“Female Genital Mutilation (FGM) is one of the worst physical and psychological scars a woman can be left with. My aunt cut me when I was 7 year old. I didn’t know what FGM was until the day it happened to me”, a statement by Ms Aasiya [not her real name], an anti-FGM activist from Somalia who sought refuge in Cyprus, contained in an email sent to our office on the occasion of 2016 International Day of Zero Tolerance for FGM.
FGM is no longer a distanced reality for Cyprus, although, as per our record, it is not yet practiced in our society. However, many refugee women currently residing in our island are survivors of FGM, while some others fled from the immediate threats of themselves being cut or their daughters, if they return to their countries of origin. UN considers FGM as a universal problem that continues to persist amongst immigrant populations living in various parts of the world.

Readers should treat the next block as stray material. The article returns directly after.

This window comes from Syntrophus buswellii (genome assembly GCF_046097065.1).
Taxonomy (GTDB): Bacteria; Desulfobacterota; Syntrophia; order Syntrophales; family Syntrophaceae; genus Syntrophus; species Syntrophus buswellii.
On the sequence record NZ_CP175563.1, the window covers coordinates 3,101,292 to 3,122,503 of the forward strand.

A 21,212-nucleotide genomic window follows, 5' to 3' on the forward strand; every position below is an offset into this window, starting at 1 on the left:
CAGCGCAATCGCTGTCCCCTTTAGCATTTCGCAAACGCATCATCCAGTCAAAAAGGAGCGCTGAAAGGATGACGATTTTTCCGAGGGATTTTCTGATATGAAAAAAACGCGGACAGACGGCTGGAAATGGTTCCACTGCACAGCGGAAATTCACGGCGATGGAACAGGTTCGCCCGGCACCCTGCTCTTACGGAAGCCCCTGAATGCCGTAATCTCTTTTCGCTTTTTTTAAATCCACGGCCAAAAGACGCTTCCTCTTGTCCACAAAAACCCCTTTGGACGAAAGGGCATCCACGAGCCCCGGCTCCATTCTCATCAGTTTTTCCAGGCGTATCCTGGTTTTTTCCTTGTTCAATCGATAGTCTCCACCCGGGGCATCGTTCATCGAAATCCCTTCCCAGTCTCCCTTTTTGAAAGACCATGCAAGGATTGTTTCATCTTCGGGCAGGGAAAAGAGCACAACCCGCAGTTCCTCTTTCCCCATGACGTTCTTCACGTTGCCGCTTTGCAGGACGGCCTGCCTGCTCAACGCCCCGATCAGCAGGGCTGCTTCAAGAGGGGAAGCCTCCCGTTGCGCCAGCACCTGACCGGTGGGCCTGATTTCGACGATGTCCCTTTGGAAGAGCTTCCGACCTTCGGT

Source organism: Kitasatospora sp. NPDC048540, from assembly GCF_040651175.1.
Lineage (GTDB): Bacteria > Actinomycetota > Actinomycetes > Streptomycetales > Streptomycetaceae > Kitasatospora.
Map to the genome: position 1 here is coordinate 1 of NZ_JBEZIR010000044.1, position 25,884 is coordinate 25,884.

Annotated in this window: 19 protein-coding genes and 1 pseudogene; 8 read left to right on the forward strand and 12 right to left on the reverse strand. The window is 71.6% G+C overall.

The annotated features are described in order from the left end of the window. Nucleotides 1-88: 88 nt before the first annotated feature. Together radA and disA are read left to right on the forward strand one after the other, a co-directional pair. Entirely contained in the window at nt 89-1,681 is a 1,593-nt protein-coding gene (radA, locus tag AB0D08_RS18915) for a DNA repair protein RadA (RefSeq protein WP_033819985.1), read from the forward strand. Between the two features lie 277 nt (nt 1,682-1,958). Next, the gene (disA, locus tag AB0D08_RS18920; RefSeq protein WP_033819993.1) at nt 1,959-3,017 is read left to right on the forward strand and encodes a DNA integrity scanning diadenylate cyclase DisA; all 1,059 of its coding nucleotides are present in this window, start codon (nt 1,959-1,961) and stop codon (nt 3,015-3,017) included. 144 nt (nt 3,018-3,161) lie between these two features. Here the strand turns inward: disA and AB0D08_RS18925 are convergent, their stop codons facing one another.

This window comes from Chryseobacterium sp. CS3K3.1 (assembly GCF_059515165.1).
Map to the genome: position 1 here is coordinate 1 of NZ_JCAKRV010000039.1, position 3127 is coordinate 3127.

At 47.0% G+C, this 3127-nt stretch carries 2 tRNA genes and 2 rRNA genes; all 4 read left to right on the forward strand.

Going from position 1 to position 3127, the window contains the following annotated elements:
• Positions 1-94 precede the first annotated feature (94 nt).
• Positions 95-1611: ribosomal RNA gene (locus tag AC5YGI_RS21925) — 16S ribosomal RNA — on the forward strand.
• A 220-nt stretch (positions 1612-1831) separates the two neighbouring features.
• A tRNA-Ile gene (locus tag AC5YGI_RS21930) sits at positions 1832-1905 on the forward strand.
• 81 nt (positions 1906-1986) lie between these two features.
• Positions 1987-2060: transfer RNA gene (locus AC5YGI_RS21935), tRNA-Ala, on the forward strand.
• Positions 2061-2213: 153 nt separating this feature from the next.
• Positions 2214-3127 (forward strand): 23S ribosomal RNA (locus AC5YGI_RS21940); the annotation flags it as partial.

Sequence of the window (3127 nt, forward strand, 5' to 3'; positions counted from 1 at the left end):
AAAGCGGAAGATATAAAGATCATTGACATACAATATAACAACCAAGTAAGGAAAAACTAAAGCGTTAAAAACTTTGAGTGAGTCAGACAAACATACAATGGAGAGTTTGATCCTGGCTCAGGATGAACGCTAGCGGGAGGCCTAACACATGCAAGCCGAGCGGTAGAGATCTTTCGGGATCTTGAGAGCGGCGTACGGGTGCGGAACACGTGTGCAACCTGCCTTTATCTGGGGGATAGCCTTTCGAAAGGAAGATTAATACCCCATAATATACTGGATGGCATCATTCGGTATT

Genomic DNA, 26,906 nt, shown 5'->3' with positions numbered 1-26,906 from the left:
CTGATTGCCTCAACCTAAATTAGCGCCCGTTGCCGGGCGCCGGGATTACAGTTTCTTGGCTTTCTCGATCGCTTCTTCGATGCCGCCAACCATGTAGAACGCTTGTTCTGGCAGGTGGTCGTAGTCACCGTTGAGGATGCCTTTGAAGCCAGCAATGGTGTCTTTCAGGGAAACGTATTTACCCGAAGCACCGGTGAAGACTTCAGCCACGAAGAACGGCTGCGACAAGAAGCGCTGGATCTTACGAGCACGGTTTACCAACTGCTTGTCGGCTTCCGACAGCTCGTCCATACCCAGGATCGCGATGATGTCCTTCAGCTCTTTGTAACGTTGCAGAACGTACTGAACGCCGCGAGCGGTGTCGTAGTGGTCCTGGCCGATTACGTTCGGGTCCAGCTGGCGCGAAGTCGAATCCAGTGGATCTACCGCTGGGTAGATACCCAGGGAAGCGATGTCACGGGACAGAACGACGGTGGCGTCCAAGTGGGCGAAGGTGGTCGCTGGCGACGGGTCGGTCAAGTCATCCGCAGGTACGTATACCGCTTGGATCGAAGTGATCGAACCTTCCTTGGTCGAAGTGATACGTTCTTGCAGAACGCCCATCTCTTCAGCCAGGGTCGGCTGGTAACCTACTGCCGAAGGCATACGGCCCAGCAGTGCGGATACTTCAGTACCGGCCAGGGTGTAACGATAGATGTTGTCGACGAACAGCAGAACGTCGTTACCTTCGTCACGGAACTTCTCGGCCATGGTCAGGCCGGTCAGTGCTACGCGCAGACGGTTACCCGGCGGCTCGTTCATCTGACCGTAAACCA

The Unit for the Rehabilitation of Victims of Torture (URVT) of the Future Worlds Center, that offers multidisciplinary assistance to refugees and asylum seekers who survived torture, during 2014 and 2015 recorded 32 refugee women who had undergone FGM in their countries of origin. While the vast majority is from Somalia, there are also FGM survivors from Guinea, Sudan and Yemen.
FGM causes continuing harm to physical and psychological health of the survivors and imposes severe challenges in their lives, preventing them from reaching their full potential. Adequate access to care and support are crucial in order to alleviate harmful impacts and to restore survivors’ capabilities to reach prosperity by participating fully in social and mainly economic activities that can ensure self-reliant.
FGM is recognized internationally as a violation of the human rights of girls and women. It reflects deep-rooted inequality between the sexes, and constitutes an extreme form of discrimination against women. It is nearly always carried out on minors and therefore, is a violation of the rights of children. The practice also violates a woman’s rights to health, security and physical integrity, the right to be free from torture and cruel, inhuman or degrading treatment, and the right to life. Globally, UN estimated that at least 200 million girls and women alive today have undergone some form of FGM.
For Future Worlds Center team